St. Augustine Family Adventure: Marineland
With its classic retro design, amazing performing dolphins and more than six decades of history, Marineland has been a beloved attraction for generations of nostalgic Floridians with fond memories of visiting the park in its heyday during the 50s and 60s.
Located 20 minutes south of St. Augustine, on the beach between the Matanzas River and the Atlantic Ocean, the family-oriented theme park was one of Florida's top tourist destinations, a place where ocean lovers could see Atlantic bottlenose dolphin, sharks, sea turtles, sea lions and other sea life - much of it through underwater portholes in the park's two oceanariums.
Marineland, and its namesake township, attracted hundreds of thousands of visitors each year for more than half a century. But hurricane damage, the construction of Interstate 95, the rise of theme parks in Orlando, and struggling management, put the park's future at risk by the late 1990s. After a series of ownership changes, the oceanarium was purchased with development plans in process.
As we wandered the peaceful park, I couldn't help but wish that some of Marineland's historic qualities be preserved. Located right next to the ocean, the sea breezes and melodic waves are a much-coveted asset compared to the concrete walls of Orlando parks. Designed and built using a unique style of architecture called "Nautical Modern," Marineland still features broad, sweeping curves and art-deco arches as well as classic marine elements such as portholes, curved canopies and brass-encased steel railing like those found on ships.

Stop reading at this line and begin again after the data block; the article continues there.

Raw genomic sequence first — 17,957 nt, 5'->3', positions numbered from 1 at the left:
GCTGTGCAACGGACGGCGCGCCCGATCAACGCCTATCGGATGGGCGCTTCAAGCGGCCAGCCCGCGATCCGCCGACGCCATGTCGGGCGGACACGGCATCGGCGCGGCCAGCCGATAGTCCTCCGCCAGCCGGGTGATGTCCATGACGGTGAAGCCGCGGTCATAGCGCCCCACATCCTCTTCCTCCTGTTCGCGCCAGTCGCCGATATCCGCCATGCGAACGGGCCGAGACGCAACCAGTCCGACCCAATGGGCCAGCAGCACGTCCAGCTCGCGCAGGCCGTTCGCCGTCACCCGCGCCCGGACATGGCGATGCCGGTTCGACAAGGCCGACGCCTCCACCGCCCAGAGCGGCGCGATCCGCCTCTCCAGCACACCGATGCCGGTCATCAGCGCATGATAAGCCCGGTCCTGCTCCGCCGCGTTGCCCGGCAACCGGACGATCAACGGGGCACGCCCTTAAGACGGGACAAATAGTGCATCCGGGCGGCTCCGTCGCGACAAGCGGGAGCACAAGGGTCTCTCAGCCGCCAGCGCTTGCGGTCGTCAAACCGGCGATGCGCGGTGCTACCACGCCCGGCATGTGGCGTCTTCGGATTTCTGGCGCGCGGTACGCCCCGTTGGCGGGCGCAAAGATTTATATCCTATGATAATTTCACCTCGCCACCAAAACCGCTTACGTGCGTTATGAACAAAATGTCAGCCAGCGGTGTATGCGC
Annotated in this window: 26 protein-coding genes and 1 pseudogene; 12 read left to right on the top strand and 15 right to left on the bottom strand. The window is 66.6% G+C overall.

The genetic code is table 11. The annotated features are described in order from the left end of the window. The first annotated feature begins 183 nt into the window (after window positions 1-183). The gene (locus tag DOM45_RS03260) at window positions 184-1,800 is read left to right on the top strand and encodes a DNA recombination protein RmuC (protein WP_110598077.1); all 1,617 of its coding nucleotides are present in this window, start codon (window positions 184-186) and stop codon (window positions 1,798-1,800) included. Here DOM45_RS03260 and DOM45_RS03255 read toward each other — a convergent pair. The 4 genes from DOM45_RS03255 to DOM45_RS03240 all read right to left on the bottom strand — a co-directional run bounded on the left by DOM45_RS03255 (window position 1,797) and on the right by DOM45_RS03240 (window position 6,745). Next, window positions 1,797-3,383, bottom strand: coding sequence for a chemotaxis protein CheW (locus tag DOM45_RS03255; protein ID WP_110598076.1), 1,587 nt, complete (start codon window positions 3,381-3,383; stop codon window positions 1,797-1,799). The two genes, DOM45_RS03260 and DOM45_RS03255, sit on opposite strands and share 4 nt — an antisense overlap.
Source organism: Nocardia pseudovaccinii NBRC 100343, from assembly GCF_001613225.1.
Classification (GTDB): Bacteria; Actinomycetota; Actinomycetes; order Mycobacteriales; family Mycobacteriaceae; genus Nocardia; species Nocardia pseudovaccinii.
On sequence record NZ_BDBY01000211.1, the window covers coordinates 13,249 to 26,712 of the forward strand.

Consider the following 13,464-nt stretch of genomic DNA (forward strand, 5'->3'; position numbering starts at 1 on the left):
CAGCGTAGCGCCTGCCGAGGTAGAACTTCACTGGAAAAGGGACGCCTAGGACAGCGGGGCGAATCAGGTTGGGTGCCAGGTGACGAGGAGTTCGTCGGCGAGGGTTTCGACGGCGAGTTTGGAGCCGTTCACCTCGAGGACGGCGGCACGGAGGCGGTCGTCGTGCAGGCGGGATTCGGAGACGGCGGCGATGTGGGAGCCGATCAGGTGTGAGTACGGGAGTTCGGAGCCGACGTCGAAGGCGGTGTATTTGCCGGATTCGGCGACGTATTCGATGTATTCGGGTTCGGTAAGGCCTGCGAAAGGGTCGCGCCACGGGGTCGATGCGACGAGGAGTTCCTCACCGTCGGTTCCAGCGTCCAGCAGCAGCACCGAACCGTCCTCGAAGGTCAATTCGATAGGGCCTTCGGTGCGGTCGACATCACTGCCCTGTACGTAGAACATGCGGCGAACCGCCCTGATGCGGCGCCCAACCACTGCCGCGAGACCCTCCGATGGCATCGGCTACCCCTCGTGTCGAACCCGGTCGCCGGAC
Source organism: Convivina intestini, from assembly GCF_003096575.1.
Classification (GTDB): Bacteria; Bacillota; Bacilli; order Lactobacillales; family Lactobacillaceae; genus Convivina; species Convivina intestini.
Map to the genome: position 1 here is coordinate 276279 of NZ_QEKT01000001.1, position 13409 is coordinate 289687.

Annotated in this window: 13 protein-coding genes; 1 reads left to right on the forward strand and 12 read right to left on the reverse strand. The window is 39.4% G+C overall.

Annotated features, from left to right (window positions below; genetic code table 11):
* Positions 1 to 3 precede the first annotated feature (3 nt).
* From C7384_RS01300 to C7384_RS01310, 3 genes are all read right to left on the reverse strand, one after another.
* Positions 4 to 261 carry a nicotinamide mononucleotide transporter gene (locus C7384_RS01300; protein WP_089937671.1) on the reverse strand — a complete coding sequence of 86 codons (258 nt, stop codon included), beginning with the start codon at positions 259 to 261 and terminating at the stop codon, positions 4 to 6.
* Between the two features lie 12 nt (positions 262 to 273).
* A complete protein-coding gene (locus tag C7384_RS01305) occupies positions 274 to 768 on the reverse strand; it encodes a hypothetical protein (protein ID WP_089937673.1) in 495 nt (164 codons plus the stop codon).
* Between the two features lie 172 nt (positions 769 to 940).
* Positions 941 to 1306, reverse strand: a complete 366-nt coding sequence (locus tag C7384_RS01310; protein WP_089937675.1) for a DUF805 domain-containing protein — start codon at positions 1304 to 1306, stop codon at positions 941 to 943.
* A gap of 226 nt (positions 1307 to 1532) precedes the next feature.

Originally called Marine Studios, the park was initially intended for use as an underwater movie studio. But its developers were unsure that revenues from underwater films could sustain the park, and decided to develop the property as both a movie studio and a tourist attraction.
More than 20,000 people attended the park's opening in June 1938. The place was so original and unique; the word "oceanarium" was coined to describe the facility, defined as a "place where the sea was re-created in an enormous aquarium in which diverse species of marine life lived together in harmony."
The Marineland studio provided underwater facilities for such classics as Tarzan and Lloyd Bridges' Sea Hunt series. Clint Eastwood filmed his first motion picture here, The Revenge of the Creature. Writers Ernest Hemingway and Marjorie Kinnan Rawlings were said to be regulars in Marineland's Moby Dick bar.
Today Marineland is home to more than 70 marine species, and most famously to Nellie, born at Marineland in 1953, the world's oldest dolphin born in a marine park. Nellie lives with her pool mate, Lilly, a forty-something rare blonde dolphin.
In addition to interacting with dolphins and diving with sea turtles, sting rays and fish, visitors can view dolphins in training and watch divers feed sea turtles, stingrays and other sea creatures in the 450,000 gallon Rectangular Oceanarium - Marineland's original attraction.
While Marineland is no match for Sea World or Marine World, it's well worth a stop to catch this fleeting glimpse of "Americana". Pack a picnic and spend the day with Nellie - and really get to know her. Leave your theme park mentality at the door. The Marineland experience is more like a visit to the park, with the added value of an educational taste at a very low entrance fee. But hurry - Marineland will start their renovation soon.
For more information on Marineland call (904)471-1111 or toll free at 1-877-326-7539. Or see their website at Marineland.net.
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